There is a sort of politics and a reality that are often in conflict. Most people with mental illnesses, most people with autism, most people with any of this variety of conditions, which we largely describe as brain diseases of one kind or another, will never hurt anyone. If we talk too much about those dangerous situations, we stigmatize people we shouldn't.  If we take a politically correct standpoint. and we don't acknowledge those situations, then we end up with families in which a child is terrifying and violent and nobody believes them, and they don't understand what it is they have to deal with. It's a very fine balance we need to strike. I think what we forget most of all when someone is violent and when they have a serious mental illness, is that we've failed them…We need to understand that treatment before tragedy is not only possible, but it should become our reality.  And that's—it's gonna take some tough conversations. 

A Dangerous Son helps to initiate this tough conversation.  Now it’s our turn to keep the conversation going.

 

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Among the most fundamental concerns regarding medical, biomedical, and bioethical decision making are the concepts of risk and benefit. Of course, benefit is better than risk so this might seem to be a fairly easy balance to calculate. But it is not. I...

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Two children (Kent and Brandon Schaible) have died of treatable pneumonia and dehydration because their parents (Herbert and Catherine Schaible) resorted to prayer instead of medical care.  In another particularly egregious case, members of the Faith Assembly Church denied medical care to a 4-year-old with an eye tumor the size of the child’s head.  Law enforcement officials found blood trails along the walls of the girl’s home where she, nearly blind, used the walls to support her head while navigating from room to room.  Seth Asser and Rita Swan have documented 172 cases of child deaths from preventable medical complication between 1975-1995.  The report does not include seventy-eight faith healing deaths reported in Oregon from 1955-1998, or the twelve deaths in Idaho from 1980-1998.  As recently as 2013, five child deaths in Idaho were reported from families whose religious beliefs prevented them from seeking medical treatment.  What sort of religious beliefs might possess a parent to refuse medical treatment for their child?  

Christian Scientists base their refusal on the religious belief that medicine is fundamentally mistaken in thinking the ultimate cause of disease is biological, seeing the real source of disease as spiritual disorder; and a spiritual problem calls for a spiritual solution.  The reality of sickness is not denied (e.g., you really do have pneumonia), however, the ultimate cause of that pneumonia is a result of spiritual disorder that can only be properly cured by spiritual interventions.  Because medicine is preoccupied with the biological level, it is unable to bring about change at the spiritual level where real healing occurs.  Sometimes specific scriptures will be cited and interpreted as encouraging the practice of faith-healing (e.g., Epistle of James 5:14-15, Mark 16:18){Campbell, 2010 #836}.  Believers see an obligation to act as an exemplary witness in the presence of illness by appealing to prayer, anointing, and vigils alone for healing.  Some scriptures are even interpreted as seeing recourse to medicine as an act of rebellion against God (2 Chronicles 16:12, Luke 8:43-48).  Others make more straightforward empirical claims by arguing that faith healing is simply more effective than modern medicine by citing the high number of annual iatrogenic deaths in hospitals (200,000-225,000 by some estimates).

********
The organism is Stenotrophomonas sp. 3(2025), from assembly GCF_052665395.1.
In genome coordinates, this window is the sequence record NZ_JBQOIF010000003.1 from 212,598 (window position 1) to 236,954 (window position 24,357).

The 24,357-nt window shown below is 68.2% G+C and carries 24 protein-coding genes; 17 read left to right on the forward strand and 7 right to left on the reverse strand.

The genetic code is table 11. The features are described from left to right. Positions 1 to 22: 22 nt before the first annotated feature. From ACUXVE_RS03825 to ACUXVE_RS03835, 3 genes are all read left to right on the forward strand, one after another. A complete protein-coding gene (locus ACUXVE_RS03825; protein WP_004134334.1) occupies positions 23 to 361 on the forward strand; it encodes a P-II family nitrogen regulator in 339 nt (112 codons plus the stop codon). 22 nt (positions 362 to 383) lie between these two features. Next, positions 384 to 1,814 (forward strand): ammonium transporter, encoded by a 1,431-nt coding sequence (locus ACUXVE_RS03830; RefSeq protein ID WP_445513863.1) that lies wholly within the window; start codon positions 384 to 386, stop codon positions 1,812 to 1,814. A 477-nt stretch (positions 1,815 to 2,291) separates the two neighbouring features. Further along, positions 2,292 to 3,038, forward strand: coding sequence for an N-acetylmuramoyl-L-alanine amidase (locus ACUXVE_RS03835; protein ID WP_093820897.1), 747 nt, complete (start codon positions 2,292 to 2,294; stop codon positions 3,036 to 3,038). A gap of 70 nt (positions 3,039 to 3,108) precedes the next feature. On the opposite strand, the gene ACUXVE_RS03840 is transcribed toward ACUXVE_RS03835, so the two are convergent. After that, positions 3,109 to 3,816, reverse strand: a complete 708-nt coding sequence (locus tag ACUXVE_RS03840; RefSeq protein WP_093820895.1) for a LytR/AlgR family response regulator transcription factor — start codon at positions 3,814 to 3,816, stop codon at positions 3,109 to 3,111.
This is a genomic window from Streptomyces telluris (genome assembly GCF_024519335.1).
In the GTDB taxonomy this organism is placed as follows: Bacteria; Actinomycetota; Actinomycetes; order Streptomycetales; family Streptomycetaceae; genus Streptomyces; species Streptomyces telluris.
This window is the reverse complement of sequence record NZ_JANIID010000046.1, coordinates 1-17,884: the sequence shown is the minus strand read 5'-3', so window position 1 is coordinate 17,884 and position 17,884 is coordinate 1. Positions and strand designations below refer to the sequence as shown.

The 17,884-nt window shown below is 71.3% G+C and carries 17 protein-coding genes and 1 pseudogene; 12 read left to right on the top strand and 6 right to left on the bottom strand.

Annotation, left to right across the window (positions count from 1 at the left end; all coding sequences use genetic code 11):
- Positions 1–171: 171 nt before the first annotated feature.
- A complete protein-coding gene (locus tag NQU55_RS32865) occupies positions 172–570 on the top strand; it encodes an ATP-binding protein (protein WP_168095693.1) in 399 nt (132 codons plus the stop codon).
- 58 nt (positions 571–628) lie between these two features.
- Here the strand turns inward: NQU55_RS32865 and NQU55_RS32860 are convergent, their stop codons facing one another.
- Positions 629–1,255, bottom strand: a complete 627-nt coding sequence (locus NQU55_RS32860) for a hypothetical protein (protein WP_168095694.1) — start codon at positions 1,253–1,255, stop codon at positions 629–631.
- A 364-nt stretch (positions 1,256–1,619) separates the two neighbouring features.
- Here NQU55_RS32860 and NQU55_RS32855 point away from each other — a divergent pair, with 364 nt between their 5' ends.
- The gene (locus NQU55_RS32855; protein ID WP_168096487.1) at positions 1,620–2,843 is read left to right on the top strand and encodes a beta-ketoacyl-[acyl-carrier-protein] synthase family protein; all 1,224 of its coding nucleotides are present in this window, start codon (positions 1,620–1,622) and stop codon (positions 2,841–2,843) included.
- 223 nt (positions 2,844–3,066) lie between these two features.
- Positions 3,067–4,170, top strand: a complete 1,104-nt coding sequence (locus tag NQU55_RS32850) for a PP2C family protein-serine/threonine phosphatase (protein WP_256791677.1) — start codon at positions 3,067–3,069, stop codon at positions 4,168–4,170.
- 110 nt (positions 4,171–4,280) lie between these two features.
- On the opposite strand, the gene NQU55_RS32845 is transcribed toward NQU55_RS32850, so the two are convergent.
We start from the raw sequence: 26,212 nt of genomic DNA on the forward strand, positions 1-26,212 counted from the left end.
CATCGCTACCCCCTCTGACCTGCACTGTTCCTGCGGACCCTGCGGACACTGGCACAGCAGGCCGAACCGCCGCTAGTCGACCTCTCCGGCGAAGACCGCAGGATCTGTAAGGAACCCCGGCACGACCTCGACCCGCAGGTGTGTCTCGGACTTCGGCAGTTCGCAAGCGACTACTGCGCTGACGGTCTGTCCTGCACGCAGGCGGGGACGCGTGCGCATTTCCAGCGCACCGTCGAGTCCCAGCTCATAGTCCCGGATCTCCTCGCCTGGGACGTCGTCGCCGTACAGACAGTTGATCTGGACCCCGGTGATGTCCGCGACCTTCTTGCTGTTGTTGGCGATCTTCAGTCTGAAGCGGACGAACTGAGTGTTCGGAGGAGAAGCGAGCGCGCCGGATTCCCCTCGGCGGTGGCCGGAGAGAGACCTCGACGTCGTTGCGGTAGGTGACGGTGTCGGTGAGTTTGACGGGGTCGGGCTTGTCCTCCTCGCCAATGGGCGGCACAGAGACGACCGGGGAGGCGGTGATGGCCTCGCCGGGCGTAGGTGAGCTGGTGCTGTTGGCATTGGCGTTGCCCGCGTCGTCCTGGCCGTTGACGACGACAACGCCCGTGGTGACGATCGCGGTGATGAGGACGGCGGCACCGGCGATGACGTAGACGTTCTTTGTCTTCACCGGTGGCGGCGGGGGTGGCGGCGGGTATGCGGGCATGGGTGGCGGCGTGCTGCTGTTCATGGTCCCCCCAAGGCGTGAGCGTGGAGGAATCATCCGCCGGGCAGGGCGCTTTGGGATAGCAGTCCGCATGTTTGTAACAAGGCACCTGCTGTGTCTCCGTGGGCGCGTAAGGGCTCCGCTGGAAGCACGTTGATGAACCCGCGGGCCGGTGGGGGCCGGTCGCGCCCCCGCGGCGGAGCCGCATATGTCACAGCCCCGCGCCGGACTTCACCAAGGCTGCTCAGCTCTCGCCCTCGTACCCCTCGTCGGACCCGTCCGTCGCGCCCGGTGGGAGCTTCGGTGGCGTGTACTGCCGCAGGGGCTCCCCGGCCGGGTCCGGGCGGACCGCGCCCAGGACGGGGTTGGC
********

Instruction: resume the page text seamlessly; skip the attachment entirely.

Currently, most states offer legal shield from child abuse and neglect statutes for parents who refuse medical treatment for children on religious grounds (see: https://www.pewresearch.org/fact-tank/2016/08/12/most-states-allow-religious-exemptions-from-child-abuse-and-neglect-laws/).  Prior to 1974, it was considered child abuse to fail to seek medical care for a child on religious grounds.  However, a national movement was sparked by the Christian Science Church to have religious exemptions to child abuse and neglect statutes after a member of the church was convicted of manslaughter for failing to seek medical care for their child.  These efforts succeeded in 1974 with the passage of the Child Abuse Prevention and Treatment Act.  Several revisions have subsequently been made to the act, which now defers to states to decide whether to include religious exemptions to child abuse statutes. 

These legal exemptions ought to be overturned and secular clinical ethicists ought to continue recommending the override of religiously motivated medical refusals for children.  A growing consensus in clinical ethics cites the harm principle as the proper justification for overriding these refusals in pediatrics.  However, debate continues over how to interpret the harm principle in such cases.  Aside from locating a proper physical threshold of harm (some suffering, significant suffering, permanent disability, death), ethicists have also considered whether non-physical forms of harm ought to be taken into consideration.  For example, does a parent refusing requested puberty-blocking therapy for a trans-adolescent cross a psychological or dignitary harm threshold that should also trigger state action?  These are the sorts of questions that continue to engender lively debate in clinical ethics.